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Mauritania Travel Guide

Mauritania — Attractions

Mauritania’s natural landscape is diverse, offering travelers a great deal of attractions to explore and enjoy. Whether it’s roaming the deserted towns or marveling at a unique desert-like national park, there are enough places to see to keep everyone busy. There are also several historical and cultural sites which are great for travelers who want to learn more about this interesting slice of Africa.

Banc d’Arguin National Park

The country’s most popular attraction is Banc d’Arguin National Park. This UNESCO World Heritage site is home to one of the world’s largest bird sanctuaries and is an absolute must for bird lovers. Everything from pink flamingos, royal terns and gull-billed terns to white pelicans, grey pelicans and broad-billed sandpipers can be found here. Travelers can embark on a special boat trip in the park, which is the best way to see its inhabitants in their full glory. Spanning a vast area of over 120 miles, the park is a beautiful mixture of desert, coastal islands and sea. There are also a few archeological sites in the park which are worth a visit.
Address: Northwestern Mauritania
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Ouadâne

A UNESCO World Heritage site, Ouadane is an old-fashioned ghost town if there ever was one. Founded in 1147 by the Berber population who occupied the land, it is located in the desert region of Central Mauritania and seems to rise from the golden sands like a mirage. This oasis is home to several old buildings and houses, 14th century mosques and gorgeous gardens. What was once a lively and successful caravan trade center today is a deserted relic of the past. The town has a highly informative museum where travelers can learn more about the country and its history.
Address: Central Mauritania
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Adrar

Directly translated from Berber, Adrar means "mountain" and is indeed the most famous mountain in the country. The Adrar plateau is a stunning sierra characterized by shades of brown and pink desert rock. The area is well-known for its shifting sand dunes, plummeting canyons, stony desert areas, and in some parts, welcoming palm groves. The land was settled way back in the Neolithic area so there are several archeological sites displaying human life and activities of the past.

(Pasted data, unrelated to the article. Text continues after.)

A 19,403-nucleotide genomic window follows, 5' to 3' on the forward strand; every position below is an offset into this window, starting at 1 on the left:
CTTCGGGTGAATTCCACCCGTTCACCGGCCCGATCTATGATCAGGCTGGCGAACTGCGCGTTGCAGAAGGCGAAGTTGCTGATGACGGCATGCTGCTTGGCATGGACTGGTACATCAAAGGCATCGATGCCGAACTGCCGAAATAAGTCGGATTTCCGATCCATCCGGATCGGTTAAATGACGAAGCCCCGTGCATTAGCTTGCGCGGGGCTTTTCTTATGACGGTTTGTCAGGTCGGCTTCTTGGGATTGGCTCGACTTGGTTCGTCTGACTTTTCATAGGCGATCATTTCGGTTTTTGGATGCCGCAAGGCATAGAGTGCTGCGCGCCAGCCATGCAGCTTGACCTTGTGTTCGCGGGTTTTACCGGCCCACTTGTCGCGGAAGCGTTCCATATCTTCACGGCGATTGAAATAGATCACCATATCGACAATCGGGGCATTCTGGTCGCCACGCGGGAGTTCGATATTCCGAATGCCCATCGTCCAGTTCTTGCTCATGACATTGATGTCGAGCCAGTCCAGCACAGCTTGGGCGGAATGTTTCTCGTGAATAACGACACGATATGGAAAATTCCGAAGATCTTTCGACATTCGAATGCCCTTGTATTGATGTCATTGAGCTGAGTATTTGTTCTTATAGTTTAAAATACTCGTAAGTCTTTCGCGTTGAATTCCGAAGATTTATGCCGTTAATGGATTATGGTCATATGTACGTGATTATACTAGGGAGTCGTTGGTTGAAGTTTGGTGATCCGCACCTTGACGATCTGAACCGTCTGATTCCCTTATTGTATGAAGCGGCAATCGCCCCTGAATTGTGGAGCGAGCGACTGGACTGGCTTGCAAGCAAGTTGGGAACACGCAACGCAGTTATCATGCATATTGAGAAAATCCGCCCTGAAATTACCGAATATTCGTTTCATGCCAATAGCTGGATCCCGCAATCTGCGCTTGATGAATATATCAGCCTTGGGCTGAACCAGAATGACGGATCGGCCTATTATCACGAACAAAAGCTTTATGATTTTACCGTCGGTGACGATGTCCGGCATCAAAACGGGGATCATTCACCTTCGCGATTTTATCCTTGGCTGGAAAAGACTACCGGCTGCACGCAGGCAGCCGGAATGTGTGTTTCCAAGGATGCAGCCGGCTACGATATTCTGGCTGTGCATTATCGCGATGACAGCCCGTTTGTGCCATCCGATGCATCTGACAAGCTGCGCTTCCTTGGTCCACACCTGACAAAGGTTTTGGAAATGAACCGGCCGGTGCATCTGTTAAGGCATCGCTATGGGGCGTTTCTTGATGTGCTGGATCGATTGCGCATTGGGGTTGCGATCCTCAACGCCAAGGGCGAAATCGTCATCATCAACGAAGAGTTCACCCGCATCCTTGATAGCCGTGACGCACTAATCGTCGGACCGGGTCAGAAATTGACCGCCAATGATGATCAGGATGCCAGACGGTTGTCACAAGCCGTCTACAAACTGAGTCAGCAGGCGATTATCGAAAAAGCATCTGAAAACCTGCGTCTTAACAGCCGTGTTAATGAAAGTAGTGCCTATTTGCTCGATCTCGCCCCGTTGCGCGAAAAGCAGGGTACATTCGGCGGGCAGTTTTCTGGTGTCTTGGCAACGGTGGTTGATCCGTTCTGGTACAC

Address: Northern Mauritania
Phone: n/a
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Port de Pêche

The most famous landmark in the capital, Port de Pêche, is a colorful and buzzing boardwalk and fishing port on the west side of Nouakchott. Not only is the view from the pier breathtaking, but the activities of the fisherman coming in after a long day at sea is enchanting. Hundreds of local men drag pounds of nets from their sailing vessels onto the shore to the fish mongers, who skillfully fillet the catches to sell at the nearby market. The port is easily reached by taxi and the best time to visit is in the afternoon when the trawlers are docked.
Address: Western Nouakchott
Phone: n/a
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National Museum

One of the best museums in the country, the National Museum provides travelers great insight into the history and culture of Mauritania. This multi-tiered building is well established, boasting a comprehensive collection of artifacts and archaeological exhibitions which tell the story of the small west African nation from the ins and outs of traditional Moorish culture to the way of life in modern day. 
Address: Rue Mohamedel Habib, Nouakchott
Phone: n/a
Website: n/a

Grande Mosquée

Located in the southwest part of Nouakchott, the Grand Mosquee or, as it is locally known, the Mosquee Saudique, is hard to miss. The city’s skyline is dominated by tall, slender minarets of this religious site and tourist landmark. The mosque is open on certain days for visitors to explore, but be respectful and dress conservatively.
Address: Rue Alioune, Nouakchott
Phone: n/a
Website: n/a

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